Snowpack news: Lower Colorado River basin states eye the low snowpack in the Rockies with concern


Click on the thumbnail graphic to the right for the snowpack map from last Friday. The beautiful snow over the weekend is not reflected in the map.

From the Summit County Citizens Voice (Bob Berwyn):

A wet Pacific storm delivered widespread snow across the entire state, with many ski areas reporting more than a foot of snow, including 17 inches at Crested Butte, 16 inches at Telluride and six to 10 inches at the resorts along the I-70 corridor.

From the Las Vegas Review-Journal (Henry Brean):

One year removed from near-record snow levels that sent 4 trillion gallons of much-needed meltwater into Lake Mead, winter has gotten off to a terrible start in the mountains that feed the Colorado River. Conditions are so dry that water supply forecasters have slashed their projections for Lake Mead by a whopping 2.45 million acre-feet in the past month alone. That’s 24 vertical feet of water gone — poof! — from what had been a promising forecast for the valley’s primary source of water…

Randy Julander summed up this year’s snowpack in two words: “It stinks.” From his office in Salt Lake City, Julander supervises the federal snow survey program in Nevada, Utah and California for the U.S. Department of Agriculture. The measurements collected by Julander’s team are used to predict floods and forecast the water supplies for farms and cities across the West. January is a month that “typically puts down a lot of snow,” Julander said, but conditions so far across much of the West have been “drier than the Sahara Desert.” “And December was even worse,” he said. “The whole upper Colorado River basin is in really terrible shape in terms of snowpack.”[…]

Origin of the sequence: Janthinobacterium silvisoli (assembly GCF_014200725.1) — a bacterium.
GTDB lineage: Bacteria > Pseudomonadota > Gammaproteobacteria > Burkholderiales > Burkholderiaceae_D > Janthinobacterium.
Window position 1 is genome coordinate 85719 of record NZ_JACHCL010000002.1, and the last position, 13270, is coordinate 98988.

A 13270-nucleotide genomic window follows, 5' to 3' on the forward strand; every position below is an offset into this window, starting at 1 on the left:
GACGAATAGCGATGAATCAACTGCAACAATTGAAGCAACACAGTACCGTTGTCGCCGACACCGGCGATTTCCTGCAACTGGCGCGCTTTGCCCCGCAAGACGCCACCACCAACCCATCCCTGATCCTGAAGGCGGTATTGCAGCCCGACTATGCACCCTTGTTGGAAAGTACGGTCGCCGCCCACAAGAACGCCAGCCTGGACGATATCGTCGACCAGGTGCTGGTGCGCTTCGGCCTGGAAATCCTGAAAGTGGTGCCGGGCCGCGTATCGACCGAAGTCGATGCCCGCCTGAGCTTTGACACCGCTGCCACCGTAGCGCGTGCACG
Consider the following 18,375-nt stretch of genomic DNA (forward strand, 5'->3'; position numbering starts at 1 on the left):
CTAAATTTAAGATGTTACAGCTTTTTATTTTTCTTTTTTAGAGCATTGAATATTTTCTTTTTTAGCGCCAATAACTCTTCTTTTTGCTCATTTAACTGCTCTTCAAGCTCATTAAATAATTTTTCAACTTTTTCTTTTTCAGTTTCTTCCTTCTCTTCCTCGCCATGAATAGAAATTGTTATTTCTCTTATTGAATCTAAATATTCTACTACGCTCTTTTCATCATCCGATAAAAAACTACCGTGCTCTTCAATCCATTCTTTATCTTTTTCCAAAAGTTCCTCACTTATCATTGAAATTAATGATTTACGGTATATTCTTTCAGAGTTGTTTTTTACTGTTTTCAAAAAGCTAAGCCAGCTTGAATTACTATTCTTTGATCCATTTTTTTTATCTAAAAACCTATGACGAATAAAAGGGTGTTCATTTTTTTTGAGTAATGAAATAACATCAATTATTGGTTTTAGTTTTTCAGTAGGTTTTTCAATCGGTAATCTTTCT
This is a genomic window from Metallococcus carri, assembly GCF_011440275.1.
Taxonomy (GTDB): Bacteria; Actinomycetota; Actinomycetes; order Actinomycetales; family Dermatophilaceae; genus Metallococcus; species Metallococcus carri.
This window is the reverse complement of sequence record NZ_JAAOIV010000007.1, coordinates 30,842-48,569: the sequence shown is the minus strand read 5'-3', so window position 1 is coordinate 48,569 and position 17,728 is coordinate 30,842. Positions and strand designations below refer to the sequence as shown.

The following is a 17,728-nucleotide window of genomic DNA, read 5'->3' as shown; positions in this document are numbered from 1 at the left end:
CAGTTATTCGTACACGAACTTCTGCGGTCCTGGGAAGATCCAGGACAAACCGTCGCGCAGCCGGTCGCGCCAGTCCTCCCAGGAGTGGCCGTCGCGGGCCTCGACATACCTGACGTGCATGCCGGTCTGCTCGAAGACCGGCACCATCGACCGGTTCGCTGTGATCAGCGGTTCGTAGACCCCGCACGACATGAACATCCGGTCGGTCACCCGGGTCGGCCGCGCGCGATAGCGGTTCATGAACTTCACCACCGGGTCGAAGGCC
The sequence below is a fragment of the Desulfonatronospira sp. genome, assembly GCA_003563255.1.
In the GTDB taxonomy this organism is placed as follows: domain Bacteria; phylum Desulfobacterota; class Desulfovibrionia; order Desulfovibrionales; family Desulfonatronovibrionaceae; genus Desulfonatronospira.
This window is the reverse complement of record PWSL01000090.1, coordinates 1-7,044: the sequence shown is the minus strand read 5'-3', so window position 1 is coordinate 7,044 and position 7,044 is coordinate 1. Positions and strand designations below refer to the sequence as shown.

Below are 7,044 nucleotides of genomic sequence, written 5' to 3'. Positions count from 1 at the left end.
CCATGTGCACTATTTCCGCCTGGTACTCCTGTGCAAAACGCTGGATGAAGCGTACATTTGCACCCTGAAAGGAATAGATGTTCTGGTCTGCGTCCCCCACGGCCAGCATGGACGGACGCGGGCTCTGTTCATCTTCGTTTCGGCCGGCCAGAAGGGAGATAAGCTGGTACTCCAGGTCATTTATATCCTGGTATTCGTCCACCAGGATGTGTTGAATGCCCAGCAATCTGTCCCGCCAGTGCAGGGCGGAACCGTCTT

Julander said this winter so far ranks as one of the worst on record, but it’s still not quite as bad as 1977, the so-called “year without snow.”[…]

Based on current conditions, forecasters now expect roughly 5 million acre-feet of water to flow into Lake Powell over the entire season. Last year, the reservoir on the Utah-Arizona border collected more water than that in June alone…

A series of winter storms is expected to sweep across the region over the next week or so. With any luck, the weather will turn cold and wet and stay that way for a while, Julander said. “As we say in this business, every day without snow is just another stinking day of sunshine.”

From Steamboat Today (Matt Stensland):

“Where you have mountains, you have a lot more micro climates than you have in the flat terrain like the Midwest,” said Jim Pringle, a National Weather Service meteorologist. Gratz said Steamboat Springs in particular is one of the more challenging areas to forecast for…

There are two major factors for predicting storm totals at Steamboat, Gratz said. The first is the wind direction. Steamboat is favored by storms that produce a wind coming from the west and northwest, Gratz said. To produce large amounts of snow, you need wind to hit the mountain directly and force air into the atmosphere…

The second big factor in producing big snow totals at the ski area is whether there is cold air trapped in the valley.

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